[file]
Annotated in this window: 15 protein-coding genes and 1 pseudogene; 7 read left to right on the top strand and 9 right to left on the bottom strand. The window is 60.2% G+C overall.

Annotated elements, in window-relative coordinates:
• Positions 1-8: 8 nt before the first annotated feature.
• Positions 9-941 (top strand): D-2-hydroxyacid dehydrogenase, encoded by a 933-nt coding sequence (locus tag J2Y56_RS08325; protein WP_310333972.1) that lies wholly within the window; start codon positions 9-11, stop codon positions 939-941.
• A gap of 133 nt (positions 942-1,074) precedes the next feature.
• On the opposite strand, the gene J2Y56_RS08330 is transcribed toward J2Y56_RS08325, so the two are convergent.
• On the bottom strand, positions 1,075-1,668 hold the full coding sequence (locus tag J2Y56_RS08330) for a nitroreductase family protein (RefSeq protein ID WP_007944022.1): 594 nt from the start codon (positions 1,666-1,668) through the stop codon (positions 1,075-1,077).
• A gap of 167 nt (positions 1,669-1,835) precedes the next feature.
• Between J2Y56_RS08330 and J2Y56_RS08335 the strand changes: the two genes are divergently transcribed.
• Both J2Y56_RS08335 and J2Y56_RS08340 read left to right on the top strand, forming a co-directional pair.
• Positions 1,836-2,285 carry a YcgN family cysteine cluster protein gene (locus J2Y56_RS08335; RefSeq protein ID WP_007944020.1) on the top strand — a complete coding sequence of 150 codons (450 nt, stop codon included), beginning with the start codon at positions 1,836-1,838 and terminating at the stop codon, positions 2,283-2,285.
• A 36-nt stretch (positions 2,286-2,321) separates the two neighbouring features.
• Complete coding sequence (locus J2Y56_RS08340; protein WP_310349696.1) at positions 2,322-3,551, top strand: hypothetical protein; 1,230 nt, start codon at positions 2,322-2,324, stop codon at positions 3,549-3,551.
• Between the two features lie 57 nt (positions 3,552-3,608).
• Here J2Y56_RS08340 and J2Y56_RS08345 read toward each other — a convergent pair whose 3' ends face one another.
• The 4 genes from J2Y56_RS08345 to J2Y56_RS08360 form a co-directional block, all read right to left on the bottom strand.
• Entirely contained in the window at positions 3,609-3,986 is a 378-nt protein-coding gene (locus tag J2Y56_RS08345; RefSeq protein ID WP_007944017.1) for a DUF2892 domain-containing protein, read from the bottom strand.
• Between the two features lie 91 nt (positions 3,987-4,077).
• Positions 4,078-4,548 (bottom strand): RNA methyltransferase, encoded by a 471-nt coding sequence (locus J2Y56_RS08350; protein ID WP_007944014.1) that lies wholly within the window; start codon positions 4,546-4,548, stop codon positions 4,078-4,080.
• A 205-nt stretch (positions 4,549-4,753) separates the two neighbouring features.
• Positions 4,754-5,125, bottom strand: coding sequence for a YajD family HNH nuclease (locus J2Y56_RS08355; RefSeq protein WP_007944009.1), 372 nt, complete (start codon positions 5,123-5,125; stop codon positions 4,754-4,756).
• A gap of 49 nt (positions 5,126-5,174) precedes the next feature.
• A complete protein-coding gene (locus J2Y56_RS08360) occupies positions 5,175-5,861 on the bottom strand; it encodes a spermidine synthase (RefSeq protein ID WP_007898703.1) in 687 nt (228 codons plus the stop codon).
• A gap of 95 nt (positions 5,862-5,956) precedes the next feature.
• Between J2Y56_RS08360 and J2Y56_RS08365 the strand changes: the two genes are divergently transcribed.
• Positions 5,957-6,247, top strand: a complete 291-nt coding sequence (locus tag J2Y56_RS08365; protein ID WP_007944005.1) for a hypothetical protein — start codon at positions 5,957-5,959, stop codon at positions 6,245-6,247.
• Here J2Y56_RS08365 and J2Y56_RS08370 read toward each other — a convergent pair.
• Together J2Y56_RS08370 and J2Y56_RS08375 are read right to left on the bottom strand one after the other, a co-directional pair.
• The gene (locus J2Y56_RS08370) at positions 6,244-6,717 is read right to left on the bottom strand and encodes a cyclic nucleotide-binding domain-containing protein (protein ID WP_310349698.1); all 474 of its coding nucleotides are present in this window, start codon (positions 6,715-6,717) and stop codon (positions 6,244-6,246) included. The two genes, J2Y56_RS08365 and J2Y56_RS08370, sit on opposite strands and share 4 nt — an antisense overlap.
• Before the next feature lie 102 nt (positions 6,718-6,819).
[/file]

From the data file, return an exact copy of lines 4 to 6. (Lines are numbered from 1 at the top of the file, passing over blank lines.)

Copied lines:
• Positions 9-941 (top strand): D-2-hydroxyacid dehydrogenase, encoded by a 933-nt coding sequence (locus tag J2Y56_RS08325; protein WP_310333972.1) that lies wholly within the window; start codon positions 9-11, stop codon positions 939-941.
• A gap of 133 nt (positions 942-1,074) precedes the next feature.
• On the opposite strand, the gene J2Y56_RS08330 is transcribed toward J2Y56_RS08325, so the two are convergent.